Author’s note: I appreciate a community member who pointed out potential ambiguity here. The article has been edited to emphasize that we are talking about “legal” and “illegal” use in the zoning code, and that does not mean drag is on the books as a crime. This particular 1950s code regulates how you use your property, not how you dress your body. If you never thought you’d get to read an article about zoning code and gender performance, today is your day.
Where did you see your first drag show? If you saw it in Pittsburgh, there’s a chance that show was in a part of town like the Strip District. The Strip is classified as an “Urban Industrial” zone, and technically, these zones are the only places drag is legal in Pittsburgh.
Let’s head back to 1958, when the Pittsburgh Zoning Code was first written. The zoning code currently states that “Adult Cabaret” can only take place in “Urban Industrial” areas, and defines “Adult Cabaret” as:
“10. Adult Cabaret means a cabaret which features topless dancers, go-go dancers, exotic dancers, strippers, male or female impersonators, or similar entertainers which characterize an emphasis on matter depicting, describing or relating to specified sexual activities or specified anatomical areas as defined herein.”
That covers a lot of ground, and it includes drag, listed here as the cis-normative “male or female impersonators.”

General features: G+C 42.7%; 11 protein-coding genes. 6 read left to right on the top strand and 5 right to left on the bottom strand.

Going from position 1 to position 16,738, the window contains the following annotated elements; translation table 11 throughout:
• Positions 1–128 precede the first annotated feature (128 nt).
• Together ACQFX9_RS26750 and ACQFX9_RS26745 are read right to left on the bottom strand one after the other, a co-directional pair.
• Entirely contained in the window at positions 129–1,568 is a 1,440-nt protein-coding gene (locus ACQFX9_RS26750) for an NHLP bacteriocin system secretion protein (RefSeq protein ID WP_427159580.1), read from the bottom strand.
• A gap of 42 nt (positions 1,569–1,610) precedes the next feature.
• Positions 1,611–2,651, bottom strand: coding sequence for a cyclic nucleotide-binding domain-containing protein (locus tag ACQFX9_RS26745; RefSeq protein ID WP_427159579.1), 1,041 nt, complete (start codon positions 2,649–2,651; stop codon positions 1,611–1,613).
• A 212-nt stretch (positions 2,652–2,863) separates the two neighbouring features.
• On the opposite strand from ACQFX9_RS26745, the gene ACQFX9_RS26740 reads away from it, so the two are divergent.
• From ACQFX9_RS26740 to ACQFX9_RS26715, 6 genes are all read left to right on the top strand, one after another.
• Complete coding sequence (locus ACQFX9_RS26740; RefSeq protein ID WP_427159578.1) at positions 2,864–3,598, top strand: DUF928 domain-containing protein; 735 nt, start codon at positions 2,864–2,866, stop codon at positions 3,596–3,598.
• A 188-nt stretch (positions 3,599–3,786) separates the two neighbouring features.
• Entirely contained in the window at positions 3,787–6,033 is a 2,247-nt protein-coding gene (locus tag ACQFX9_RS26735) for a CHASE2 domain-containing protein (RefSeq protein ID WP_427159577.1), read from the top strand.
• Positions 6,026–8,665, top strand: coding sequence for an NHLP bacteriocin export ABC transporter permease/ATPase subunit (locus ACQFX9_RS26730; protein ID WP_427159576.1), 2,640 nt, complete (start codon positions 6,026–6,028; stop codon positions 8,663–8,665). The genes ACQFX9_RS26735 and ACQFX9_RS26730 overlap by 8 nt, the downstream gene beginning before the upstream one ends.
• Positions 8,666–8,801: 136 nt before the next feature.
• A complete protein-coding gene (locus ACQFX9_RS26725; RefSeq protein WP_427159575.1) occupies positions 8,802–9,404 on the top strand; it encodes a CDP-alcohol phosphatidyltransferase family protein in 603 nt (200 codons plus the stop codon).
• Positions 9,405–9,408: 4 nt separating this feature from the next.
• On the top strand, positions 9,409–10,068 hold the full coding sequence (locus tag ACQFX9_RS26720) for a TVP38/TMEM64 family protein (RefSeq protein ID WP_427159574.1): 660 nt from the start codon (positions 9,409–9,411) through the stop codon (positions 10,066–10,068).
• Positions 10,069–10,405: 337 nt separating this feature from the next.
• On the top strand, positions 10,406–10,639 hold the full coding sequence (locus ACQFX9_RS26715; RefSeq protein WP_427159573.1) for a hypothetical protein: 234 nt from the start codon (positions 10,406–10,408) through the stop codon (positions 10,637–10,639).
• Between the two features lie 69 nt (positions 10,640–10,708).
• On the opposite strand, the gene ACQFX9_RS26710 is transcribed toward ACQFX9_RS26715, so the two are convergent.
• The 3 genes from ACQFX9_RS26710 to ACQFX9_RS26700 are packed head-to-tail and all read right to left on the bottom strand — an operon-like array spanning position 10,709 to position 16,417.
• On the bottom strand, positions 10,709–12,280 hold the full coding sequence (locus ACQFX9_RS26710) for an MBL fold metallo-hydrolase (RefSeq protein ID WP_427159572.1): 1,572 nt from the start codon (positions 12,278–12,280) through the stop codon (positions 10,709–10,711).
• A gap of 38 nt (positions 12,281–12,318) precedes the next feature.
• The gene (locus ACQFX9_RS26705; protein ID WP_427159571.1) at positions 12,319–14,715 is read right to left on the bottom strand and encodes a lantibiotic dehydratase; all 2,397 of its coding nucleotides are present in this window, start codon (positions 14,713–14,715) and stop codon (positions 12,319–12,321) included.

So… seriously? Drag is technically illegal in most places in Pittsburgh? There’s drag all over the place!
This was the first question I asked of Gary Van Horn, President of the Delta Foundation. In response to concern from community members, Delta worked with the office of former Councilman Dan Gilman to get the city council to amend the zoning code. The short answer is: Yes, really.
“There’s definitely a lot of places that could be vulnerable,” according to Mr. Van Horn, speaking of the many queer venues that fall outside of the designated “urban industrial” zone. So while the Delta Foundation isn’t aware of any cases of the law being enforced in Pittsburgh, that doesn’t mean it’s not a possibility. “If there was a report or complaint about a business holding such shows, the City would be required to follow the Zoning Code and go through enforcement actions. If the City were to not follow the code, the City could open itself to a federal lawsuit due to the fact they were not enforcing the law equitably.”
Now, let’s clarify: illegal use in the zoning world is not the same as a crime. Zoning code dictates how you can use land and real estate, not how you can walk down the street. A club could be fined, or even shut down, but no one would be jailed—and this doesn’t apply to whether an individual can wear a glitter beard on their way to work. This is more about protecting our spaces.
Back to interviewing: Mr. Van Horn pointed to similar efforts to ban drag in other locations, such as in Portland, TN. The effort to push drag performance out of the northern Tennessee town was only quashed after significant backlash from the community and the ACLU of Tennessee.